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Casting the Novel: References to Actors in the Work of Jean Echenoz

Casting the Novel: References to Actors in the Work of Jean Echenoz Casting the Novel References to Actors in the Work of Jean Echenoz Lucas Hollister J'ai le tic de parler comme si je faisais du cinéma, mais d'une certaine manière j'ai quelquefois l'impression d'en faire.1 --Jean Echenoz Although many scholars have remarked upon the importance of cinema in Jean Echenoz's oeuvre, relatively little attention has been paid to the numerous references to film actors in his novels.2 This is somewhat surprising given the abundance of such references in Echenoz's fiction, and the ways in which they inflect his appropriation of the stylistic and thematic features of popular novelistic genres. Describing a character by means of a reference to a popular actor is, after all, a common practice in late-twentieth-century crime fiction. While this operation has a variety of potential uses, the most conventional instrumentalization of references to actors involves the supposition that they help readers "visualize" characters. When, for example, the narrator of one of Didier Daeninckx's stories says of a character that "elle ressemblait à Adjani jeune" (Daeninckx 41), this description invites the reader to visualize that character with the features of the well-known actress Isabelle Adjani. At the other end of the literary spectrum, when Alain Robbe-Grillet's http://www.deepdyve.com/assets/images/DeepDyve-Logo-lg.png French Forum University of Nebraska Press

Casting the Novel: References to Actors in the Work of Jean Echenoz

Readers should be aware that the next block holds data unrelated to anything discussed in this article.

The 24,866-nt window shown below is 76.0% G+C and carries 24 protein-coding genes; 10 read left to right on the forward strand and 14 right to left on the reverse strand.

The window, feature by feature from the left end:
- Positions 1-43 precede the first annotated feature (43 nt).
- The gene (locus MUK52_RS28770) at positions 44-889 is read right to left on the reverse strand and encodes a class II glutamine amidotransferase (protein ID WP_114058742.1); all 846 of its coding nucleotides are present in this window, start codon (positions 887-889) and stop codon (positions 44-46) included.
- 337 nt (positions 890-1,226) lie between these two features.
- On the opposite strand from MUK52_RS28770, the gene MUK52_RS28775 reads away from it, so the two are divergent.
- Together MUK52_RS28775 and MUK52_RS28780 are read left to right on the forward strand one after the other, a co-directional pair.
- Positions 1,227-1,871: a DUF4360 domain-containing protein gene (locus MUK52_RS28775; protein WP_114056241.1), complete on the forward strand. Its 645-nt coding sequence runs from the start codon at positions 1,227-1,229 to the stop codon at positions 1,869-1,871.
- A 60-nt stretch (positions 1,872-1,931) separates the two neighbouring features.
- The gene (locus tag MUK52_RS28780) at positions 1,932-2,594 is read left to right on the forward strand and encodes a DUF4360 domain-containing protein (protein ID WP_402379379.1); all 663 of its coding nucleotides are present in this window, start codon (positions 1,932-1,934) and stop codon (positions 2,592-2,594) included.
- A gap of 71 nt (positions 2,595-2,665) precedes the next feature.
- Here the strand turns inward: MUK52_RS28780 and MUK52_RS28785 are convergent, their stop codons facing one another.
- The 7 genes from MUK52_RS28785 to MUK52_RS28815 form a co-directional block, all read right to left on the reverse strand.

French Forum , Volume 40 (1) – Jun 17, 2015

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Publisher
University of Nebraska Press
Copyright
Copyright © 2008 French Forum, Inc.
ISSN
1534-1836
Publisher site
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Abstract

Casting the Novel References to Actors in the Work of Jean Echenoz Lucas Hollister J'ai le tic de parler comme si je faisais du cinéma, mais d'une certaine manière j'ai quelquefois l'impression d'en faire.1 --Jean Echenoz Although many scholars have remarked upon the importance of cinema in Jean Echenoz's oeuvre, relatively little attention has been paid to the numerous references to film actors in his novels.2 This is somewhat surprising given the abundance of such references in Echenoz's fiction, and the ways in which they inflect his appropriation of the stylistic and thematic features of popular novelistic genres. Describing a character by means of a reference to a popular actor is, after all, a common practice in late-twentieth-century crime fiction. While this operation has a variety of potential uses, the most conventional instrumentalization of references to actors involves the supposition that they help readers "visualize" characters. When, for example, the narrator of one of Didier Daeninckx's stories says of a character that "elle ressemblait à Adjani jeune" (Daeninckx 41), this description invites the reader to visualize that character with the features of the well-known actress Isabelle Adjani. At the other end of the literary spectrum, when Alain Robbe-Grillet's

Journal

French ForumUniversity of Nebraska Press

Published: Jun 17, 2015

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